Thursday, February 19, 2009

Worms Crawl In


You want green? How 'bout those green burials?

What, you say they're illegal in Massachusetts, which is why we don't have that option. You say wrong.

The cemetery (public as well as private) and funeral businesses refuse to offer the choice. There is no law and in some places a simple, easily overturned local ordinance would be the only impediment.

Don't take my word. Come to Cambridge to Mount Auburn Cemetery's Story chapel. At 1 p.m., Mark Harris will talk about his research on and the status of green burials. He wrote Grave Matters: A journey Through the Funeral Industry to a Natural Way of Burial.

We can pretend that if we have an embalmed corpse, a metal casket, a cast liner, and then a durable gravestone, we provide some eternal presence. Of course, in our heart of hearts we know that at best those wasteful and expensive symbols for those still alive will last a hundred or maybe a thousand years. In Earth time, that wouldn't be a single Cheerios in the cereal box of eternity.

The traditional form of nearly all cultures was to wrap the corpse and put it in the ground or a cave to dissolve, to return its elements. Really, the worms crawl in, the worms crawl out. That seems what we should all want.

My wife and I would like the idea of snuggling down into the earth. That was very real to me last week as I went into my first surgery and first general anesthesia. Hell, people die on the operating table!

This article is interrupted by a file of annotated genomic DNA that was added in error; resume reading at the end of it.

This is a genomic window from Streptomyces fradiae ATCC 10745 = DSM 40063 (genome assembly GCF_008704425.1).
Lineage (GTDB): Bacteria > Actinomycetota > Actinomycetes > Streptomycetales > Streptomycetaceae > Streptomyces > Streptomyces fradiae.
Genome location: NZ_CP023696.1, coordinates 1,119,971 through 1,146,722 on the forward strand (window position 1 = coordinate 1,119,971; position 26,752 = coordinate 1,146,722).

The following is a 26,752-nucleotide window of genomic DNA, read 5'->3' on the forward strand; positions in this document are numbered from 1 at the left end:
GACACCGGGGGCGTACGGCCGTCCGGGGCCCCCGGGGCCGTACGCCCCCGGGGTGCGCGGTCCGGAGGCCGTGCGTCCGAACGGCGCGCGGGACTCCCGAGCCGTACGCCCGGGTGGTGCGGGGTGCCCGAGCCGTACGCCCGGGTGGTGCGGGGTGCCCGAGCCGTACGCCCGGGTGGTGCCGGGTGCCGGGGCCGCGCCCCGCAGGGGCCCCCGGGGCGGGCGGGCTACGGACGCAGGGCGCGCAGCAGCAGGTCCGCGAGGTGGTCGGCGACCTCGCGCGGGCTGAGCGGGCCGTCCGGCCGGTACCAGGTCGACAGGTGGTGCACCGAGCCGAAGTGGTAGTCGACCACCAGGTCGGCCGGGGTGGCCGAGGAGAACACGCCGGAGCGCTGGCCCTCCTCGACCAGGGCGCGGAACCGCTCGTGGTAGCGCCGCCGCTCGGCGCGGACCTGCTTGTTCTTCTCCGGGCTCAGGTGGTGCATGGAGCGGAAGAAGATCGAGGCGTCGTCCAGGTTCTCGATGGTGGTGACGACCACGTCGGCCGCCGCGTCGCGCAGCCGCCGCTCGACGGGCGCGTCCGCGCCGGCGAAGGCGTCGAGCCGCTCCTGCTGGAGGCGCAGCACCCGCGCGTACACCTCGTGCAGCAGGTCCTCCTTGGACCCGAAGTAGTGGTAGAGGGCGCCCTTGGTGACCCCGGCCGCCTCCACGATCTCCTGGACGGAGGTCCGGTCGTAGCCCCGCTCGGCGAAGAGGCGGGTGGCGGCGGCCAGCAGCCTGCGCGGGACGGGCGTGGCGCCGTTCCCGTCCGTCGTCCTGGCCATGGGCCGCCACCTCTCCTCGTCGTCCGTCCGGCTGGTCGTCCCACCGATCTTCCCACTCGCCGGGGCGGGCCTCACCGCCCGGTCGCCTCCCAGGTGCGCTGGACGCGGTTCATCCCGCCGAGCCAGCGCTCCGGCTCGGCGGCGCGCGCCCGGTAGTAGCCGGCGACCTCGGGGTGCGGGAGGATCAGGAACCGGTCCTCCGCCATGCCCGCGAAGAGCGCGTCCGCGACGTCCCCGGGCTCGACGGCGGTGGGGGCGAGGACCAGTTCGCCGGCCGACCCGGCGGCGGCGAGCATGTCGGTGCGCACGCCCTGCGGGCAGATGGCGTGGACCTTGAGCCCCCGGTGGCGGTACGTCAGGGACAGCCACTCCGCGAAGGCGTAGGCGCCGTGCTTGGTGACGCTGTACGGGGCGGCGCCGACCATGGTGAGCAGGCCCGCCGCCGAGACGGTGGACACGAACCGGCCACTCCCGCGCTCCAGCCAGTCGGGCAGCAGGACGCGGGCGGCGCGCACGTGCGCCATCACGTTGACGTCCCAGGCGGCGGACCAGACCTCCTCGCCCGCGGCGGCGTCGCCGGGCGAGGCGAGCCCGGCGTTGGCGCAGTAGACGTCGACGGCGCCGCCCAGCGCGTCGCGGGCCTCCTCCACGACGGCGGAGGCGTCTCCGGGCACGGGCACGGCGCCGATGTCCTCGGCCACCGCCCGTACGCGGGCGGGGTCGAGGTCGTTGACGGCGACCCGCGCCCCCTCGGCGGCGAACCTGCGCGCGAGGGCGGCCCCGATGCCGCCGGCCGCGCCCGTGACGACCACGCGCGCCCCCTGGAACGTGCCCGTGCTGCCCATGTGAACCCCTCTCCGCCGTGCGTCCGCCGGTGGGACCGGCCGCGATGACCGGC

We do no have the option citizens do in Maine, California, South Carolina and elsewhere. Hmm. Our advocates are the soft-spoken Funeral Consumers Alliance of Eastern Massachusetts.

They are nice folk, but we all have that limbo problem. There are no laws preventing green burials in the commonwealth. Individual cemeteries would have to offer or be started to offer them.

I suspect Harris will speak of the funeral biz' tactics of saying terrible things will happen if they don't pump poisons into our corpses and don't bury is in the full armored vehicle of death. They even say without the concrete grave liner, it's hard for the lawn-mowing crew. Somehow people managed on this planet for thousands of years and even learned such incredible engineering feats as piling extra dirt on top to allow for settling.

It appears we're going to have to ask for the option. We're going to have to say we don't want to bury high-carbon footprint caskets and trappings, along with highly-toxic embalming fluid. We're going to have to say we'd like to go out naturally.

I'll be there on March 21st, likely still on crutches or walker.

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